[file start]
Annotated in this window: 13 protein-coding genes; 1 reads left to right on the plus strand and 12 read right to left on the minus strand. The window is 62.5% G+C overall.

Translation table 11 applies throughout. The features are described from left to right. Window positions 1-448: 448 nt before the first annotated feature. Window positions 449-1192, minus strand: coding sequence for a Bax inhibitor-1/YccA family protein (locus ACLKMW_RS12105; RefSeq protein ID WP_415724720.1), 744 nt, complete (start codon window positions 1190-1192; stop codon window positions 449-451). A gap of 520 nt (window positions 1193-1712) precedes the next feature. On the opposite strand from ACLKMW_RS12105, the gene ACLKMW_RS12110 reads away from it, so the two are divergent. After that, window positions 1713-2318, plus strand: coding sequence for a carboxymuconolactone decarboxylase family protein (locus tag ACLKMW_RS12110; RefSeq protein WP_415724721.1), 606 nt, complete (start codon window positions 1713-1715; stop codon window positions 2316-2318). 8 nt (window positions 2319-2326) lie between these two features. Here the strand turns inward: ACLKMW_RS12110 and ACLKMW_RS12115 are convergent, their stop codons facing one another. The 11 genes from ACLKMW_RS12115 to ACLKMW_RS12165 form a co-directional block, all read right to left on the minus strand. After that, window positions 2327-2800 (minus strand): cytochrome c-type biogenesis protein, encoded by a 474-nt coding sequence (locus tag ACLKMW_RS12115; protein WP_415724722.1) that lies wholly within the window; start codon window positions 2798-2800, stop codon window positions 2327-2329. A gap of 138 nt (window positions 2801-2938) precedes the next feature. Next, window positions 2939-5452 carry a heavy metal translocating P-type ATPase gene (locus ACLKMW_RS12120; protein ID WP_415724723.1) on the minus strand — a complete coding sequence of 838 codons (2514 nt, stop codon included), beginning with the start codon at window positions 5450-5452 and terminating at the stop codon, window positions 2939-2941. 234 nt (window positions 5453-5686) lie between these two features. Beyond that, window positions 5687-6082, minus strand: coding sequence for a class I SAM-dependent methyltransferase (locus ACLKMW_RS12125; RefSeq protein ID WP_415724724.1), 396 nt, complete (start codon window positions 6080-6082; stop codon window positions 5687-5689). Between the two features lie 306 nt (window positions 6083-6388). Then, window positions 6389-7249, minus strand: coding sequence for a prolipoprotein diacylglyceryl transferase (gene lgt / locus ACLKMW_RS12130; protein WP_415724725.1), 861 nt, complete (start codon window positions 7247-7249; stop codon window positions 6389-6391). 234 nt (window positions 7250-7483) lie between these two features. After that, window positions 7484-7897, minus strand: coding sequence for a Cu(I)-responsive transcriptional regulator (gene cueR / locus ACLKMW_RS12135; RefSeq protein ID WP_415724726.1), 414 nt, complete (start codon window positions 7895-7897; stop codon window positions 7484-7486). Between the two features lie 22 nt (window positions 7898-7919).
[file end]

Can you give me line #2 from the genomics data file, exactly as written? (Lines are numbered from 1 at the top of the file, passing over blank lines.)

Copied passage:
Translation table 11 applies throughout. The features are described from left to right. Window positions 1-448: 448 nt before the first annotated feature. Window positions 449-1192, minus strand: coding sequence for a Bax inhibitor-1/YccA family protein (locus ACLKMW_RS12105; RefSeq protein ID WP_415724720.1), 744 nt, complete (start codon window positions 1190-1192; stop codon window positions 449-451). A gap of 520 nt (window positions 1193-1712) precedes the next feature. On the opposite strand from ACLKMW_RS12105, the gene ACLKMW_RS12110 reads away from it, so the two are divergent. After that, window positions 1713-2318, plus strand: coding sequence for a carboxymuconolactone decarboxylase family protein (locus tag ACLKMW_RS12110; RefSeq protein WP_415724721.1), 606 nt, complete (start codon window positions 1713-1715; stop codon window positions 2316-2318). 8 nt (window positions 2319-2326) lie between these two features. Here the strand turns inward: ACLKMW_RS12110 and ACLKMW_RS12115 are convergent, their stop codons facing one another. The 11 genes from ACLKMW_RS12115 to ACLKMW_RS12165 form a co-directional block, all read right to left on the minus strand. After that, window positions 2327-2800 (minus strand): cytochrome c-type biogenesis protein, encoded by a 474-nt coding sequence (locus tag ACLKMW_RS12115; protein WP_415724722.1) that lies wholly within the window; start codon window positions 2798-2800, stop codon window positions 2327-2329. A gap of 138 nt (window positions 2801-2938) precedes the next feature. Next, window positions 2939-5452 carry a heavy metal translocating P-type ATPase gene (locus ACLKMW_RS12120; protein ID WP_415724723.1) on the minus strand — a complete coding sequence of 838 codons (2514 nt, stop codon included), beginning with the start codon at window positions 5450-5452 and terminating at the stop codon, window positions 2939-2941. 234 nt (window positions 5453-5686) lie between these two features. Beyond that, window positions 5687-6082, minus strand: coding sequence for a class I SAM-dependent methyltransferase (locus ACLKMW_RS12125; RefSeq protein ID WP_415724724.1), 396 nt, complete (start codon window positions 6080-6082; stop codon window positions 5687-5689). Between the two features lie 306 nt (window positions 6083-6388). Then, window positions 6389-7249, minus strand: coding sequence for a prolipoprotein diacylglyceryl transferase (gene lgt / locus ACLKMW_RS12130; protein WP_415724725.1), 861 nt, complete (start codon window positions 7247-7249; stop codon window positions 6389-6391). 234 nt (window positions 7250-7483) lie between these two features. After that, window positions 7484-7897, minus strand: coding sequence for a Cu(I)-responsive transcriptional regulator (gene cueR / locus ACLKMW_RS12135; RefSeq protein ID WP_415724726.1), 414 nt, complete (start codon window positions 7895-7897; stop codon window positions 7484-7486). Between the two features lie 22 nt (window positions 7898-7919).